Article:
Southlands park delay fears
Amendments to change Southlands into a park are set to be tabled in the upcoming session of Parliament, according to the Government.
While environmentalists have welcomed the long-sought change, they said that a lack of maintenance at the property over the last few years has led to it becoming overgrown with invasive species.
Asked for an update on the property, which was obtained by government in 2011 as part of a land swap agreement, a government spokeswoman said: “The Department of Parks considers Southlands a prime area for the development and management of parkland that will be a destination for local residents and tourists alike.
“Southlands has not yet been designated a national park, but the Ministry of the Environment can confirm that an amendment to the National Parks Act 2009 is due to be tabled during the upcoming parliamentary session.”
When pressed, the spokeswoman confirmed those amendments would make Southlands a park.
The next session of Parliament is set to begin on Friday.
Jonathan Starling, executive director at Greenrock, said the charity welcomes the move, but added: “I just hope that the damage that has been done through the delay in doing so, and maintaining the site, isn't too great.
“There is something to be said for ‘rewilding' a place, however there are locations at Southlands where the rewilding is being done by invasive species and damaging the very aspects of the site that make it so magical.
“I would love to see this place restored and made into a place of wonder for our people and the nearby communities.”
He later added: “We are cautiously optimistic about this area — and others — being formally made a national park. It will still need quite a bit of work to bring it back as a functional park, however, based on its current state.”
During a walk through the property with this newspaper, Mr Starling noted an abundance of Mexican pepper, Indian laurel and morning glory throughout the property, with some of the plants growing into the buildings themselves.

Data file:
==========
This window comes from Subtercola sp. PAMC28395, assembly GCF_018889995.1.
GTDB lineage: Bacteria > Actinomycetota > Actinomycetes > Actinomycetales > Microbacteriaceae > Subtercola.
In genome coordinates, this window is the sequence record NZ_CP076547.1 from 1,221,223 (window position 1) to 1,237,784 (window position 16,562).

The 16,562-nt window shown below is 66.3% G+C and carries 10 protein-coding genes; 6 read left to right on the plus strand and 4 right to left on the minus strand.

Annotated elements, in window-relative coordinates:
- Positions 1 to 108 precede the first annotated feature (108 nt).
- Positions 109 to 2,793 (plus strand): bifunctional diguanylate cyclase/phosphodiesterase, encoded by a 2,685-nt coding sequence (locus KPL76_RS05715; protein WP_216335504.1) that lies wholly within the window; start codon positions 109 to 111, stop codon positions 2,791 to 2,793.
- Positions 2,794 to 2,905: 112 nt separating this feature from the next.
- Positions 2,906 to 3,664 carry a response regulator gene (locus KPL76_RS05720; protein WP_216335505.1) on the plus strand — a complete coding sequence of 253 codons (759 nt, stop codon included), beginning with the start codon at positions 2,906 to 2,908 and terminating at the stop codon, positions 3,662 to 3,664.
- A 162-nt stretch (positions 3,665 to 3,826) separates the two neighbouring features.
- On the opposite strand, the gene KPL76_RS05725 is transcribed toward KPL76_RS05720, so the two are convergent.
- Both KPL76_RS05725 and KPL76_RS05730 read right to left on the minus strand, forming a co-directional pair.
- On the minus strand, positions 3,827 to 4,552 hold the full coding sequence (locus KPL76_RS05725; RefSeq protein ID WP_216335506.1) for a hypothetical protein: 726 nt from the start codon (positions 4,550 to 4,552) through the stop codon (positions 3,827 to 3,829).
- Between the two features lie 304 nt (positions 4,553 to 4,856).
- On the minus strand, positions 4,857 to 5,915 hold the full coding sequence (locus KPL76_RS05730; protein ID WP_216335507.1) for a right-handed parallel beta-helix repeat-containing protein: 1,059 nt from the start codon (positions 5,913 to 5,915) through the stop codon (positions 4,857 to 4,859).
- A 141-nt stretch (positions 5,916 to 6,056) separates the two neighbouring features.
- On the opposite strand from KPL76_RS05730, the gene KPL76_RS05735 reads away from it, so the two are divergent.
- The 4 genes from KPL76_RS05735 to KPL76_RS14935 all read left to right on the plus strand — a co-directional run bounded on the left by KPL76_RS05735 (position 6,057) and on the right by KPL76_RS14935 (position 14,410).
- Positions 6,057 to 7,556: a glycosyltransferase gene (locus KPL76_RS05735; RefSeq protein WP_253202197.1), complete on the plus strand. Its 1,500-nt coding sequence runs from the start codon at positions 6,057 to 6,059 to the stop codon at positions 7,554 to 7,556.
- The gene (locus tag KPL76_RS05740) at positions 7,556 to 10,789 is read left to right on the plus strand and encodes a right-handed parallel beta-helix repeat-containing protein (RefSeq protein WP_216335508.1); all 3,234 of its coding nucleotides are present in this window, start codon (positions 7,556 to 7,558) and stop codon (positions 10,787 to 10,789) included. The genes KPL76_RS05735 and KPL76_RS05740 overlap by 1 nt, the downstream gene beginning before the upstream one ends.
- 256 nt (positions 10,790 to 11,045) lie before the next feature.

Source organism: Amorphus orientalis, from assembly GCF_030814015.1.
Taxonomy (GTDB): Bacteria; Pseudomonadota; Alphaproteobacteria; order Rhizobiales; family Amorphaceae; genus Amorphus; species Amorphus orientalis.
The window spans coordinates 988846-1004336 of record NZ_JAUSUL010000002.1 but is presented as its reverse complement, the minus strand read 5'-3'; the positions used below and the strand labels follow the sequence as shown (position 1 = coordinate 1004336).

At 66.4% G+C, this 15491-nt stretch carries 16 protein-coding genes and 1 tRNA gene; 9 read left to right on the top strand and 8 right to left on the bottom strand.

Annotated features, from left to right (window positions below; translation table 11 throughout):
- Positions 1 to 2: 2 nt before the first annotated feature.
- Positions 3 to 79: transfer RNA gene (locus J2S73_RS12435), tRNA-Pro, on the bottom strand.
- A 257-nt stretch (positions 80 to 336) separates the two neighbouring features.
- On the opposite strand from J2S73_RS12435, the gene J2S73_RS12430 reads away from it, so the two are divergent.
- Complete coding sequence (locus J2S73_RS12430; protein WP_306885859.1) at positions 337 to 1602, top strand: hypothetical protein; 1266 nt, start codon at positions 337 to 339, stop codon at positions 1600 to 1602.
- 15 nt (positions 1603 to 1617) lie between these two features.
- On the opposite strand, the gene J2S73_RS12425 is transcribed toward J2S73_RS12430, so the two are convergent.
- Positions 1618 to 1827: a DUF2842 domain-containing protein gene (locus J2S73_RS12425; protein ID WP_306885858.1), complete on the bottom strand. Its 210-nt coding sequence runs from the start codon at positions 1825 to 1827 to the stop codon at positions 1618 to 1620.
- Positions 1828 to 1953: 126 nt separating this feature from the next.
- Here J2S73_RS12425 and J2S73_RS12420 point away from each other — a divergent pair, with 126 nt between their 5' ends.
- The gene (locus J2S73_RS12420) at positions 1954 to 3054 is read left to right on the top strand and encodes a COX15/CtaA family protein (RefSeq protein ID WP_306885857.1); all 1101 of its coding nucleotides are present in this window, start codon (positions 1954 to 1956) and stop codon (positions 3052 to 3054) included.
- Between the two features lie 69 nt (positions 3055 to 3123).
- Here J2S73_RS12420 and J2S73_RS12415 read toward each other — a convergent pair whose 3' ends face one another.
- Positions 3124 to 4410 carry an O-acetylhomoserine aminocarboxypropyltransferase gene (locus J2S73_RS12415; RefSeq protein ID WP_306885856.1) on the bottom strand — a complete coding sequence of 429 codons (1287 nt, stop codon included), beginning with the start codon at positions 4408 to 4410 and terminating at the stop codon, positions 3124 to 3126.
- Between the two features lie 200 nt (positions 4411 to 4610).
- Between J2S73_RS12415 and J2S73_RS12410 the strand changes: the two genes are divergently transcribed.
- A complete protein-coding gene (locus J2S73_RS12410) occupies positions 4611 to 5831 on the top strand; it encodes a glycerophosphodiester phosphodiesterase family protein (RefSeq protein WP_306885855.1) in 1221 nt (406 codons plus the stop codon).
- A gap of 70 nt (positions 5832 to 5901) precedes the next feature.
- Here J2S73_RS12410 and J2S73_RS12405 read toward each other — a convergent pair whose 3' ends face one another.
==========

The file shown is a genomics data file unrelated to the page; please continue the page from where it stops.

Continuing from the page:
“I'm not a structural engineer, but I would be concerned that due to the lack of maintenance, some of them might not be structurally sound,” he said. “They might have to be demolished, which is unfortunate.
“These buildings could have been used for a conference centre or a visitors centre, which could have brought in money, so it's disappointing to see them in this state.
“It's hard to say how long it would take to get it into shape given the overgrowth — it might be making it look worse than it is. I imagine it would take a year or two of dedicated focus.”
He suggested that the Royal Bermuda Regiment could be positioned to assist in a cleanup effort, saying: “They are supposed to train for post-hurricane operations including cutting fallen trees. This would be a great place for them to practice those skills and remove invasive plants at the same time.”
Meanwhile Stuart Hayward, of the Bermuda Environmental Sustainability Taskforce, said that last August Michael Dunkley, the Premier, said he would discuss the issue with the Minister for the Environment.
“We have had signals that the induction of Southlands was imminent, but surely it is understandable that our patience has been wearing thin,” he said.
“More importantly, Southlands is becoming daily more subjected and vulnerable to vandals and exploiters. Mr Dunkley and new environment minister Sylvan Richards can and should fix this. We understand that all the prep work has been done and saving Southlands can be completed with a single stroke.”
He said the announcement was “good news”, but given the history of the property he said BEST was tempering their enthusiasm with caution.
“At this stage, we welcome the news but we can only believe it once it actually happens,” he said. “We feel we have no choice but to scrutinise the fine print of the amendments before engaging in celebration.”
The Southlands estate had once been earmarked for a hotel development, but public outcry about the use of the “pristine” land for development led to a land swap agreement with the developers, opening the door for the Morgan's Point hotel project.
When the agreement was finalised in 2011, Government stated that it hoped to turn Southlands into a park, with Michael Scott, then Minister of Government Estates, calling the move a “very interesting, urgent priority”.